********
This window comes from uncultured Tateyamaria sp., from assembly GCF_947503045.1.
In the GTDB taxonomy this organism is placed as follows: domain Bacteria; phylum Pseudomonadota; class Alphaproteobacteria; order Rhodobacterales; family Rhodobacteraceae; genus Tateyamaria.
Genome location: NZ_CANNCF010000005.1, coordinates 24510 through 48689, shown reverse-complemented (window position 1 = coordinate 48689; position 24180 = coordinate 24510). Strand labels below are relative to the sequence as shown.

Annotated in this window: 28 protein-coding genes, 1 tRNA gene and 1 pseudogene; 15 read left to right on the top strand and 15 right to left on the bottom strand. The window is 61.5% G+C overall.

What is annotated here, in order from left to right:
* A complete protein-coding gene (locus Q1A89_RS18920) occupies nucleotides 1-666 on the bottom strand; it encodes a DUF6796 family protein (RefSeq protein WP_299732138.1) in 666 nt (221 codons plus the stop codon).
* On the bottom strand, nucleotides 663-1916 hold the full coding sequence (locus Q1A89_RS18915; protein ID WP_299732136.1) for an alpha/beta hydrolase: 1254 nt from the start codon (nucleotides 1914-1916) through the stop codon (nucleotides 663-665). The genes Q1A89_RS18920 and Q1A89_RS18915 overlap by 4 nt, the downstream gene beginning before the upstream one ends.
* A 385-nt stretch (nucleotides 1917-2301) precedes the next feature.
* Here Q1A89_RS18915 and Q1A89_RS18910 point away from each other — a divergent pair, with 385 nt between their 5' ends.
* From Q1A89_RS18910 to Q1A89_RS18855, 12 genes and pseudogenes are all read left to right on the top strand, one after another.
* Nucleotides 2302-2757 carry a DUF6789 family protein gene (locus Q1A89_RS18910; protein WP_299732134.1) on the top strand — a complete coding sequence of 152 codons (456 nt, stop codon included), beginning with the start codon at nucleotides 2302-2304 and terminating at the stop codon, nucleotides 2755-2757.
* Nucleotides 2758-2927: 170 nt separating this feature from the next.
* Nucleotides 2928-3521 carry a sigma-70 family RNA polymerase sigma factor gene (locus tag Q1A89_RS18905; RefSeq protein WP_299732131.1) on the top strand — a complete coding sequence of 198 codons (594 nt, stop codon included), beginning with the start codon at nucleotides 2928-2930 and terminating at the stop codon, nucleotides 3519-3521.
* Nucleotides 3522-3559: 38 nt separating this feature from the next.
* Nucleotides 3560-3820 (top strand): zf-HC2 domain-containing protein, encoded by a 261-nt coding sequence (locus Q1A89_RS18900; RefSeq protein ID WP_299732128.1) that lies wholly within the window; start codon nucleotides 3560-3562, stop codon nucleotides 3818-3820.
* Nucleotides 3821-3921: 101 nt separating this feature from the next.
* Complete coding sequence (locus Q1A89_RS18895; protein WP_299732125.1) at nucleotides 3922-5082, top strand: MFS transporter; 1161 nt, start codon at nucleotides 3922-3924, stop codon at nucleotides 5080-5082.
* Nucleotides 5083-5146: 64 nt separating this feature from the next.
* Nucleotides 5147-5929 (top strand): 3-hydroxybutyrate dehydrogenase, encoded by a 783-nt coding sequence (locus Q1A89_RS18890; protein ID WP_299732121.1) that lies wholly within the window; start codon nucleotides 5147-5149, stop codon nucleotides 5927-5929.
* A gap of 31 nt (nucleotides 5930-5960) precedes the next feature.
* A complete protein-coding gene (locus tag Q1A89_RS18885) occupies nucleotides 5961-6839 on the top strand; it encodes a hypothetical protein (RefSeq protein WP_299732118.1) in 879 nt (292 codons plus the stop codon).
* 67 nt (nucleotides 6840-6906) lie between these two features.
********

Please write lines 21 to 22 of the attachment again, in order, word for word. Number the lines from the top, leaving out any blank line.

* A complete protein-coding gene (locus tag Q1A89_RS18885) occupies nucleotides 5961-6839 on the top strand; it encodes a hypothetical protein (RefSeq protein WP_299732118.1) in 879 nt (292 codons plus the stop codon).
* 67 nt (nucleotides 6840-6906) lie between these two features.